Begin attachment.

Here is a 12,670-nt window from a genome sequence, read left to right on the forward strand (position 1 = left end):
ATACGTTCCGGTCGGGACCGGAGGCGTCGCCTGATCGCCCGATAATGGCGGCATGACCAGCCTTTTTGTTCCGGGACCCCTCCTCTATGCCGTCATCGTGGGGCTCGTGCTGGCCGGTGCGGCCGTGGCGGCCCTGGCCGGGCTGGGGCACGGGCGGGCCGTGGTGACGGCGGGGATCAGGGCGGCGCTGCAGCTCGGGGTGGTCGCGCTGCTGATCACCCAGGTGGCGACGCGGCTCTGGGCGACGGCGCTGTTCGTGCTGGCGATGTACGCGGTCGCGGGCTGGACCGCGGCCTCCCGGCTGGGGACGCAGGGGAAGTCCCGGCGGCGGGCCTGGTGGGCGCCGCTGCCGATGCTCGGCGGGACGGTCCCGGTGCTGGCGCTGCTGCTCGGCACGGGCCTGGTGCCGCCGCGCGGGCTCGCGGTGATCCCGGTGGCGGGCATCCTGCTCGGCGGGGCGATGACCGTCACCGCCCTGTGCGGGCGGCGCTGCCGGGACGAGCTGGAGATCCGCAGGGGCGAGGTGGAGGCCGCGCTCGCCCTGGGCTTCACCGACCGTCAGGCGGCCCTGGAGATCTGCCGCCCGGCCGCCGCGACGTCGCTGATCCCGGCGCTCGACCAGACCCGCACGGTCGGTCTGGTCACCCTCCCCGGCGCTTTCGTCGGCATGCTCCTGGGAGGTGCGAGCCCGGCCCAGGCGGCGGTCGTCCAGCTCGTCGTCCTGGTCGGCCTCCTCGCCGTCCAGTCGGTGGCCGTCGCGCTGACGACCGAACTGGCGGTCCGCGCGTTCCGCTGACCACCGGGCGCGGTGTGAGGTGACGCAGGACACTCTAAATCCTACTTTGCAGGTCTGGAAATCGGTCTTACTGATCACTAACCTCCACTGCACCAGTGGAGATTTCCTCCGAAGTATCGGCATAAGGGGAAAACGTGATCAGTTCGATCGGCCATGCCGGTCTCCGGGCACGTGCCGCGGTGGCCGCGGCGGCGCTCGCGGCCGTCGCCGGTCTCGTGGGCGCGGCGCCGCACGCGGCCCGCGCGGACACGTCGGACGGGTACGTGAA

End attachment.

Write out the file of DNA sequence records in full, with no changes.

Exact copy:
Here is a 12,670-nt window from a genome sequence, read left to right on the forward strand (position 1 = left end):
ATACGTTCCGGTCGGGACCGGAGGCGTCGCCTGATCGCCCGATAATGGCGGCATGACCAGCCTTTTTGTTCCGGGACCCCTCCTCTATGCCGTCATCGTGGGGCTCGTGCTGGCCGGTGCGGCCGTGGCGGCCCTGGCCGGGCTGGGGCACGGGCGGGCCGTGGTGACGGCGGGGATCAGGGCGGCGCTGCAGCTCGGGGTGGTCGCGCTGCTGATCACCCAGGTGGCGACGCGGCTCTGGGCGACGGCGCTGTTCGTGCTGGCGATGTACGCGGTCGCGGGCTGGACCGCGGCCTCCCGGCTGGGGACGCAGGGGAAGTCCCGGCGGCGGGCCTGGTGGGCGCCGCTGCCGATGCTCGGCGGGACGGTCCCGGTGCTGGCGCTGCTGCTCGGCACGGGCCTGGTGCCGCCGCGCGGGCTCGCGGTGATCCCGGTGGCGGGCATCCTGCTCGGCGGGGCGATGACCGTCACCGCCCTGTGCGGGCGGCGCTGCCGGGACGAGCTGGAGATCCGCAGGGGCGAGGTGGAGGCCGCGCTCGCCCTGGGCTTCACCGACCGTCAGGCGGCCCTGGAGATCTGCCGCCCGGCCGCCGCGACGTCGCTGATCCCGGCGCTCGACCAGACCCGCACGGTCGGTCTGGTCACCCTCCCCGGCGCTTTCGTCGGCATGCTCCTGGGAGGTGCGAGCCCGGCCCAGGCGGCGGTCGTCCAGCTCGTCGTCCTGGTCGGCCTCCTCGCCGTCCAGTCGGTGGCCGTCGCGCTGACGACCGAACTGGCGGTCCGCGCGTTCCGCTGACCACCGGGCGCGGTGTGAGGTGACGCAGGACACTCTAAATCCTACTTTGCAGGTCTGGAAATCGGTCTTACTGATCACTAACCTCCACTGCACCAGTGGAGATTTCCTCCGAAGTATCGGCATAAGGGGAAAACGTGATCAGTTCGATCGGCCATGCCGGTCTCCGGGCACGTGCCGCGGTGGCCGCGGCGGCGCTCGCGGCCGTCGCCGGTCTCGTGGGCGCGGCGCCGCACGCGGCCCGCGCGGACACGTCGGACGGGTACGTGAA